AnalysisFrench initiative is a 'serious and dangerous attack' on Israel’s standing in the world, says Dan Meridor

Israel braces itself for Paris peace confab… by doing nothing

While Jerusalem pooh-poohs French initiative, Ramallah hopes it can shift ‘the inequitable power dynamic’ in its favor

Raphael Ahren is a former diplomatic correspondent at The Times of Israel.

Prime Minister Benjamin Netanyahu meets with his French counterpart, Manuel Valls, in Jerusalem on Monday, May 23, 2016 (Kobi Gideon/GPO)
Prime Minister Benjamin Netanyahu meets with his French counterpart, Manuel Valls, in Jerusalem on Monday, May 23, 2016 (Kobi Gideon/GPO)

This coming Friday, foreign ministers from some of the world’s most powerful countries, including the United States, Russia and Germany, as well as a handful of Arab states, will gather in Paris to discuss ways to reanimate the Israeli-Palestinian peace process.

The two parties at the heart of the conflict will not send official representatives to this week’s conference, a precursor to a second gathering later this year that Israelis and Palestinians are urged to attend.

How is Jerusalem bracing for an event that will likely lead to additional demands on Israel to make concessions toward a peace deal?

Israeli officials this week refused to speak on record about their preparations ahead of the confab, but in private conversations indicated that Jerusalem is against the initiative, has not been invited to it, and is therefore not doing anything about it.

The lackadaisical wait-and-see approach to the Paris peace conference is emblematic of Israel’s Palestinian policy since Prime Minister Benjamin Netanyahu returned to power in 2009. Refusing to launch any diplomatic initiatives of his own, the prime minister routinely criticizes any and every plan to resuscitate the moribund peace process that is not centered on direct bilateral talks.

Meanwhile, Netanyahu continues to call for bilateral negotiations, often evoking Israel’s covert rapprochement with moderate Sunni states in the neighborhood as a possible catalyst for Israeli-Palestinian reconciliation.

On Monday evening, he embraced the Arab Peace Initiative (at least partially), offering to negotiate its terms with the Arab world and hailing the Egyptian president’s recent overture to assist Israelis and Palestinians with reigniting the peace process.

This dramatic statement was meant to fend off criticism of his move to appoint the hawkish Avigdor Liberman as defense minister, and to gauge whether some warm words about the 2002 peace initiative could jumpstart a regional approach to the conflict.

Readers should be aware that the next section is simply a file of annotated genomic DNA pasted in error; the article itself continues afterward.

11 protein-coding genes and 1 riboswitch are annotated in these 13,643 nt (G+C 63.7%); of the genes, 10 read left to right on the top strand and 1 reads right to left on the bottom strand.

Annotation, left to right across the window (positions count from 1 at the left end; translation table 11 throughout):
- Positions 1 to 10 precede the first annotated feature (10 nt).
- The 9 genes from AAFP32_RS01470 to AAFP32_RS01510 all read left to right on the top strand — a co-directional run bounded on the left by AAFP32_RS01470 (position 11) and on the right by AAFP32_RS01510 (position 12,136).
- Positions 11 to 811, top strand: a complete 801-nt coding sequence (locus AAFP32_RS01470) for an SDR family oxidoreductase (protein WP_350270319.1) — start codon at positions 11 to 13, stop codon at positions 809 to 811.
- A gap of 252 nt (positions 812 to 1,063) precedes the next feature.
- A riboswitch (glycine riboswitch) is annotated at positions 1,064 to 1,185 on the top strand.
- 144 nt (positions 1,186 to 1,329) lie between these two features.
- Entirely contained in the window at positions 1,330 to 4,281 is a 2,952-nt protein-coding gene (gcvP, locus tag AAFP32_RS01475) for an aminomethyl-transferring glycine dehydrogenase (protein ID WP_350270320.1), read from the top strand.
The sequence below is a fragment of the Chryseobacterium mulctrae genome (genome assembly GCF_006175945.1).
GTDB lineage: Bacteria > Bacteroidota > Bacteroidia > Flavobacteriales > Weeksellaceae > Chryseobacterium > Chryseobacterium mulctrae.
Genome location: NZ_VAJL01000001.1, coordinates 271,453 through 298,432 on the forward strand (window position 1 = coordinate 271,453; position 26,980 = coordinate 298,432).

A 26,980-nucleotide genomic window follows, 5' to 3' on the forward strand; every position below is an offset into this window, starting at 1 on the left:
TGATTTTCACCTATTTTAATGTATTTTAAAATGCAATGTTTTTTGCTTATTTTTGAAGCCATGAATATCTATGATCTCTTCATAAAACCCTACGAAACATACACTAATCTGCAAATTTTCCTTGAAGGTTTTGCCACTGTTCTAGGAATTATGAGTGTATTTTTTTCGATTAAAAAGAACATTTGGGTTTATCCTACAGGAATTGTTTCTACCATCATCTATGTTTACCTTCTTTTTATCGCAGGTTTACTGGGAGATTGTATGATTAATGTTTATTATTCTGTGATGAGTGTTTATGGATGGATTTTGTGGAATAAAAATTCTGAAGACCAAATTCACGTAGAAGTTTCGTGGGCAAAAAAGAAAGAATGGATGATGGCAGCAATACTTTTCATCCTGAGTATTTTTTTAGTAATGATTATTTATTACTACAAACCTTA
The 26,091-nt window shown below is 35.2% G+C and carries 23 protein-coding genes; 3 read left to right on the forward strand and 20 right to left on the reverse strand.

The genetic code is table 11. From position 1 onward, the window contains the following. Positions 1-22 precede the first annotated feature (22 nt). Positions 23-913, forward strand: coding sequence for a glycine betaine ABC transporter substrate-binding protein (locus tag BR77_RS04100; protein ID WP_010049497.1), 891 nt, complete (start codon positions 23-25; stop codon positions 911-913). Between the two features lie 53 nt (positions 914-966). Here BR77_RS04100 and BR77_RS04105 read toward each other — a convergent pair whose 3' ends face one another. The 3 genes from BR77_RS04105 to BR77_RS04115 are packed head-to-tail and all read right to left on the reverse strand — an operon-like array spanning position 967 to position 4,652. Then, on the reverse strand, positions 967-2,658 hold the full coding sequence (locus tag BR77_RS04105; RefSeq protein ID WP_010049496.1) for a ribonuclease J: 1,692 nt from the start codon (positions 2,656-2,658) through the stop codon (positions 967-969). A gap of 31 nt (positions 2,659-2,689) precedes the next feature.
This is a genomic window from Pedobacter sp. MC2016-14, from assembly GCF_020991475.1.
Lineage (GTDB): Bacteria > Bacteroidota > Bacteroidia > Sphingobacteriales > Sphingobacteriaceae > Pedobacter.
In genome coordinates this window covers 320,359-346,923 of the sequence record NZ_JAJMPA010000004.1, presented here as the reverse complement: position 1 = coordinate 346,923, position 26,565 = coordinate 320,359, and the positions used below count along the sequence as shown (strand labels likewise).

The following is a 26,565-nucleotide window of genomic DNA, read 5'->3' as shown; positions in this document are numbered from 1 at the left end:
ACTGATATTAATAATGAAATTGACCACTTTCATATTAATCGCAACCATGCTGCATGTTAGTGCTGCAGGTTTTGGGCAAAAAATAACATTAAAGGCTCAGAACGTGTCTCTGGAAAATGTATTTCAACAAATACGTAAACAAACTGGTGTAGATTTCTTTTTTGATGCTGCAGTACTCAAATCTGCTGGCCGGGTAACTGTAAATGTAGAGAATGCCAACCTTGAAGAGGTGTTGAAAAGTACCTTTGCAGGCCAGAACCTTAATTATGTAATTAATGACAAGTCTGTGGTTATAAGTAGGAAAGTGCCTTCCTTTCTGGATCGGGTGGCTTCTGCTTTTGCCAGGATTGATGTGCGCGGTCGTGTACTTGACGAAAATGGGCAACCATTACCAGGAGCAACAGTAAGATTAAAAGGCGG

To be sure, as he welcomed Liberman to the government and repeatedly pledged to frantically pursue all avenues for peace, he did not say a single word about France’s international conference.

Regardless of how the Arab world reacts to Netanyahu’s overture, Friday’s conference in Paris and its expected fallout — more pressure on Israel, which will be met with cold obduracy in Jerusalem — is liable to further Israel’s international isolation. While the conference’s goals are still undefined, it could lead to a United Nations Security Council resolution demanding Israel’s withdrawal from the West Bank and East Jerusalem or urging heightened economic and diplomatic pressures against the Jewish state.

The French initiative is a “very serious and dangerous attack” on Israel’s standing in the world, said Dan Meridor, a former deputy prime minister from Netanyahu’s Likud party. Dismissing it without offering a credible alternative toward progress in the peace process could have severe ramifications for Israel, he assessed.

Outgoing Minister of Intelligence and Atomic Energy Dan Meridor (photo credit: Yossi Zamir/Flash 90)
Dan Meridor. (Yossi Zamir/Flash90)

“We need to launch our own diplomatic initiative. The government needs to determine what it wants in Judea and Samaria [the West Bank],” continued Meridor, who today is the president of the Israel Council on Foreign Relations. If only Israel were to declare where it would want to draw the border with a future Palestinian state, it could radically change public perception about its obduracy and put the ball in Ramallah’s court, he argued.

“This is not a question of hasbara [public diplomacy]. We can’t explain our policy as long as we don’t have a clear policy.”